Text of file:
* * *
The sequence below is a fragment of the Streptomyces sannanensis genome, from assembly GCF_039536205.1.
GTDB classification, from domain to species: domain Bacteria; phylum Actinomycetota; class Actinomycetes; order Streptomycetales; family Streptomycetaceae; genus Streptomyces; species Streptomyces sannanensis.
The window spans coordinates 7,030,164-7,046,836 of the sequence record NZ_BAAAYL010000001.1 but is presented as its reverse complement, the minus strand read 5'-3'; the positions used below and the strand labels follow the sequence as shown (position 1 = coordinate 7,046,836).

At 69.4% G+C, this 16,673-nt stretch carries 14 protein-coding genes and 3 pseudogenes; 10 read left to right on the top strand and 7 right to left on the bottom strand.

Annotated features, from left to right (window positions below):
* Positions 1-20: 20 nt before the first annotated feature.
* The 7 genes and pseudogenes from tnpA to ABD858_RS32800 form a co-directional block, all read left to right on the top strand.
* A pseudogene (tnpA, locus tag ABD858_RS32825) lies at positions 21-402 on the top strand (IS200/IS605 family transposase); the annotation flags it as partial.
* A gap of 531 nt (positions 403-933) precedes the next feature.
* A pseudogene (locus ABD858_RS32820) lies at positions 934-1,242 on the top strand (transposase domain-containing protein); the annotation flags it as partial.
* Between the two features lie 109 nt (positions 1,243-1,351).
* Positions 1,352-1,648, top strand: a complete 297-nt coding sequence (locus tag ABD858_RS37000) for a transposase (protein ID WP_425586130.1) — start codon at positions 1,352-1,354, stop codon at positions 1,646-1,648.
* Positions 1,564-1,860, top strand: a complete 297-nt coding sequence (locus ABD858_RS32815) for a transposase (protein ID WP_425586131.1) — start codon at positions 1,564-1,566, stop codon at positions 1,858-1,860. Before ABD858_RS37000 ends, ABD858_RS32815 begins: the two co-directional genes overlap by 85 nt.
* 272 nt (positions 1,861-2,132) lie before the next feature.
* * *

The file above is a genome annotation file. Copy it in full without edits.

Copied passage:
The sequence below is a fragment of the Streptomyces sannanensis genome, from assembly GCF_039536205.1.
GTDB classification, from domain to species: domain Bacteria; phylum Actinomycetota; class Actinomycetes; order Streptomycetales; family Streptomycetaceae; genus Streptomyces; species Streptomyces sannanensis.
The window spans coordinates 7,030,164-7,046,836 of the sequence record NZ_BAAAYL010000001.1 but is presented as its reverse complement, the minus strand read 5'-3'; the positions used below and the strand labels follow the sequence as shown (position 1 = coordinate 7,046,836).

At 69.4% G+C, this 16,673-nt stretch carries 14 protein-coding genes and 3 pseudogenes; 10 read left to right on the top strand and 7 right to left on the bottom strand.

Annotated features, from left to right (window positions below):
* Positions 1-20: 20 nt before the first annotated feature.
* The 7 genes and pseudogenes from tnpA to ABD858_RS32800 form a co-directional block, all read left to right on the top strand.
* A pseudogene (tnpA, locus tag ABD858_RS32825) lies at positions 21-402 on the top strand (IS200/IS605 family transposase); the annotation flags it as partial.
* A gap of 531 nt (positions 403-933) precedes the next feature.
* A pseudogene (locus ABD858_RS32820) lies at positions 934-1,242 on the top strand (transposase domain-containing protein); the annotation flags it as partial.
* Between the two features lie 109 nt (positions 1,243-1,351).
* Positions 1,352-1,648, top strand: a complete 297-nt coding sequence (locus tag ABD858_RS37000) for a transposase (protein ID WP_425586130.1) — start codon at positions 1,352-1,354, stop codon at positions 1,646-1,648.
* Positions 1,564-1,860, top strand: a complete 297-nt coding sequence (locus ABD858_RS32815) for a transposase (protein ID WP_425586131.1) — start codon at positions 1,564-1,566, stop codon at positions 1,858-1,860. Before ABD858_RS37000 ends, ABD858_RS32815 begins: the two co-directional genes overlap by 85 nt.
* 272 nt (positions 1,861-2,132) lie before the next feature.